Getting help for infertility

Over the past few decades, the number of treatment options available for infertility has increased significantly. Medical treatments focus on helping you conceive. Psychological treatments focus on helping you cope with the stress of infertility. 

Medical treatments

If you’re experiencing infertility, you should seek help from both an OBGYN and a reproductive endocrinologist, which is a doctor that specializes in fertility. Your doctor will conduct a thorough examination and testing of one or both partners to help determine the cause. The type of treatment that your doctor suggests will depend on the cause of your infertility, your age, length of infertility, and your own preferences. An in-depth look at the different options available for infertility are beyond the scope of this article, but some common medical treatments include:


Fertility medications may be prescribed for men or women. Medications for women can help balance hormones and stimulate ovulation. Medications for men can increase sperm count, production, and quality. 


Surgery to improve fertility may be performed on men or women. Men may benefit from surgery if they have a sperm blockage. Women may benefit from surgery if they have endometriosis, uterine fibroids, uterine abnormalities, scar tissue, damaged or blocked fallopian tubes, or polycystic ovarian syndrome (PCOS). 

Intrauterine insemination (IUI)

This procedure involves sperm being injected into the uterus during ovulation. IUI can be done using your own sperm or donor sperm.

In vitro fertilization (IVF)

During IVF, eggs are removed from a woman’s ovaries and fertilized with sperm in a lab. One or more embryos are then put into the woman’s uterus. IVF is a form of assisted reproductive technology (ART), which is a medical procedure where both an egg and sperm are fertilized.

IVF can be done using your own or donor egg and sperm. If you’re using a donor, the egg and sperm will be fertilized and implanted. IVF can also be carried by a gestational carrier or surrogate, who is a woman who can carry the pregnancy for you. If you’re using a surrogate, you may be able to use your own sperm and egg to form an embryo or one created from donor egg and sperm.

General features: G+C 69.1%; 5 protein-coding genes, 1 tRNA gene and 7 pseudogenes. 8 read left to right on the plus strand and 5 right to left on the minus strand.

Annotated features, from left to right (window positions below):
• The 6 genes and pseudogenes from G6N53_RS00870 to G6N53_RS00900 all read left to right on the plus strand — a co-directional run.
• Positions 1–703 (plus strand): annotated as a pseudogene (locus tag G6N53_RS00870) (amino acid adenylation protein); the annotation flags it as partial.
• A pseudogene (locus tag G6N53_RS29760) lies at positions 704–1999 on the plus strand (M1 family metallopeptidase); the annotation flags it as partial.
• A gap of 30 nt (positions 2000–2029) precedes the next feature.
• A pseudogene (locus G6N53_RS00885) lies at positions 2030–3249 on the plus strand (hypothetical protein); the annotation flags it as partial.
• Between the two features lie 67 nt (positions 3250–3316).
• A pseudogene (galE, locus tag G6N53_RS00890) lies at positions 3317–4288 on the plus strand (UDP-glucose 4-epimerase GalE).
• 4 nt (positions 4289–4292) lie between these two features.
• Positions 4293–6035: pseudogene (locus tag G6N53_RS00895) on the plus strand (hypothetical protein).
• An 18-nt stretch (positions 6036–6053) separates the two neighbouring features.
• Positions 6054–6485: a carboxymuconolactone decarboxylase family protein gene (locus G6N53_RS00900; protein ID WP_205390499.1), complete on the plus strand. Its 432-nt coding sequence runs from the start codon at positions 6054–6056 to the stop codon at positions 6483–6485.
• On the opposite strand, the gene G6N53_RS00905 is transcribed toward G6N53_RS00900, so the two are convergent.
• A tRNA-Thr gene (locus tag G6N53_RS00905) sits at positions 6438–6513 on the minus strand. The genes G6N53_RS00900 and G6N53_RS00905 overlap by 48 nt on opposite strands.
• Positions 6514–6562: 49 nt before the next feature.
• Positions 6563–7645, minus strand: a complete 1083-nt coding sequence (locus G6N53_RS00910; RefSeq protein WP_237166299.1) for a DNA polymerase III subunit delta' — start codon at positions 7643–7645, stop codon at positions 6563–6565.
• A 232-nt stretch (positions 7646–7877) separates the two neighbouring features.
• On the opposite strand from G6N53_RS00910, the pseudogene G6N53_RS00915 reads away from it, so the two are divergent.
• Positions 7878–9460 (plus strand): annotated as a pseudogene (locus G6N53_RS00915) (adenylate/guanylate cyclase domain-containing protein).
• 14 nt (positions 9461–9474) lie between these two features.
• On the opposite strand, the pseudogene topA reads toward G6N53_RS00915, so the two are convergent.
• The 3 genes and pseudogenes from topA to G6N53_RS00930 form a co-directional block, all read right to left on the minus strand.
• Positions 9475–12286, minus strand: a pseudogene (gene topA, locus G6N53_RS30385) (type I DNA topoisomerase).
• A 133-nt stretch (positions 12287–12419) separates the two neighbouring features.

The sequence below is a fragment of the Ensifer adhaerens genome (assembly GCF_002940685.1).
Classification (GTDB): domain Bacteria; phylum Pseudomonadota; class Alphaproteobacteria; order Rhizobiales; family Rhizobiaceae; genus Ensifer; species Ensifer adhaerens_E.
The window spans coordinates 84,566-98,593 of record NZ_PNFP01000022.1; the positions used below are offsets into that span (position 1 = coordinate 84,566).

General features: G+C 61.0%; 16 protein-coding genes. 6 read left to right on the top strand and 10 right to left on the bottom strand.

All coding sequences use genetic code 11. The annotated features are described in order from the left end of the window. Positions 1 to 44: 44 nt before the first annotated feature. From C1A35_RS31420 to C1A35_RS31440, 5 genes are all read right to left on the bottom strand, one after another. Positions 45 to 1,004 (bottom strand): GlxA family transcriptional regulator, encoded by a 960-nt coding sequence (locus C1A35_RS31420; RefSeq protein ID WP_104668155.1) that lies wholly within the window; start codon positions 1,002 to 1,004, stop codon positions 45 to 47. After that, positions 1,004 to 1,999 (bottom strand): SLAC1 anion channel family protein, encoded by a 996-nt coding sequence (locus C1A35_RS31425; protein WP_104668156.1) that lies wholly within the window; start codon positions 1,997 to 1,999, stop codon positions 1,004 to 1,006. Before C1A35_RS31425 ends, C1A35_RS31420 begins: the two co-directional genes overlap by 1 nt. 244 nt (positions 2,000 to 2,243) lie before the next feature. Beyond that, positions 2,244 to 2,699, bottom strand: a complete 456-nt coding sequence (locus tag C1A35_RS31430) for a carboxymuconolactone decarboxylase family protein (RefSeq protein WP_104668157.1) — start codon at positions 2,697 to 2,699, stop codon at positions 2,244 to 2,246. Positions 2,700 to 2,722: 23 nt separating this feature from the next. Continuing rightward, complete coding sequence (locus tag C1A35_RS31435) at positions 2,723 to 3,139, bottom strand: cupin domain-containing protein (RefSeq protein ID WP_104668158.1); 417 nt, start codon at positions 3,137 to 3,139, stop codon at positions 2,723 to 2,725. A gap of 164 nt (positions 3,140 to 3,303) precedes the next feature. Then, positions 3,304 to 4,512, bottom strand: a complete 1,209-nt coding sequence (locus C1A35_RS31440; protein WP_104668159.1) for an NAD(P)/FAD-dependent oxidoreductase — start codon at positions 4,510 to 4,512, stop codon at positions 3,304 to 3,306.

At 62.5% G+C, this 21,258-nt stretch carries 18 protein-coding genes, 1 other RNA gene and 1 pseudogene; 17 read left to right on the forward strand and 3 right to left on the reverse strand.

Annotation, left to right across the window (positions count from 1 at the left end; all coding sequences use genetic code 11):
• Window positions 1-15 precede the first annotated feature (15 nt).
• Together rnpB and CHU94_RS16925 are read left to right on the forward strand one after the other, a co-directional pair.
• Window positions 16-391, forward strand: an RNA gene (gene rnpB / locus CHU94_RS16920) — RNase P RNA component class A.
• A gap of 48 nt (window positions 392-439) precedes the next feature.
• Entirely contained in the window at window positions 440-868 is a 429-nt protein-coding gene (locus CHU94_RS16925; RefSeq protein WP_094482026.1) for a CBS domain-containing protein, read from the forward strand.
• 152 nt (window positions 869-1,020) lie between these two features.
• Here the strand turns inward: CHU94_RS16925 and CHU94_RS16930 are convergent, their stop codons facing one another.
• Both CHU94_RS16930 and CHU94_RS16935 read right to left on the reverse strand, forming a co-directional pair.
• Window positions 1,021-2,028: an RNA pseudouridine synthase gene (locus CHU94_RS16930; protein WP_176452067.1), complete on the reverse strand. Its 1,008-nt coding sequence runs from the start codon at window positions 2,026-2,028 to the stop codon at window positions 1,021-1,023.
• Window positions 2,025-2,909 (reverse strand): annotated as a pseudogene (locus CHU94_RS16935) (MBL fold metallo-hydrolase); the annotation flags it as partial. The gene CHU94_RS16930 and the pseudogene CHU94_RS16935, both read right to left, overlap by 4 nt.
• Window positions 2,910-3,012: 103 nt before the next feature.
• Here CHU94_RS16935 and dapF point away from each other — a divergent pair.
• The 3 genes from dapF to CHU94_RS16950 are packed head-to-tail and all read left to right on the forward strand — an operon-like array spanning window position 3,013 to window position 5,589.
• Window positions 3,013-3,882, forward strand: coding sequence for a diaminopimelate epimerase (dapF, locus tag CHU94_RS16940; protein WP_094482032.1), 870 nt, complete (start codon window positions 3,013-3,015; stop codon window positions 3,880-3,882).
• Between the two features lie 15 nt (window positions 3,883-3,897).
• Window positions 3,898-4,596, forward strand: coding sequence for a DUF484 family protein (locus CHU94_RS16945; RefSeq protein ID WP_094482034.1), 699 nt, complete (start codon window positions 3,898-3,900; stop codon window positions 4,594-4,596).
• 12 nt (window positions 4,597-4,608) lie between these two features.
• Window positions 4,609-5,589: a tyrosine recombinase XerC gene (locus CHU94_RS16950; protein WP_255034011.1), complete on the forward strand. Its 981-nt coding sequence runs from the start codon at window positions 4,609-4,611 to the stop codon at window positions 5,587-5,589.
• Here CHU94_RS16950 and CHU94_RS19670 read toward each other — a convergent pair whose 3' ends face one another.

Assisted reproductive technology (ART) is a medical approach to treating infertility.

Psychological/emotional treatments

If you’re having a hard time coping with infertility, you may benefit from seeking psychological help in the form of therapy or counseling. Some research studies have found that reducing depression, anxiety, and stress can increase your chances of a successful pregnancy. 

You may benefit from therapy or counseling if:

  • You’re experiencing negative emotions, such as depression, anxiety, or anger, almost every day.
  • Your emotions are impacting your health, work/school, relationships, or other areas of your life.
  • You are resorting to unhealthy or dangerous ways to deal with your emotions, such as abusing drugs or alcohol. 
  • Your emotions are affecting your sleep or appetite.
  • You have thoughts of suicide or harming yourself. 

Therapy and counseling can help you learn how to cope with stress and anxiety associated with infertility, as well as other challenges that you may be facing. It can help you process and decide between different types of fertility treatments and family-building options. Couples or family therapy can also help you and your partner improve communication and work out differences of opinion.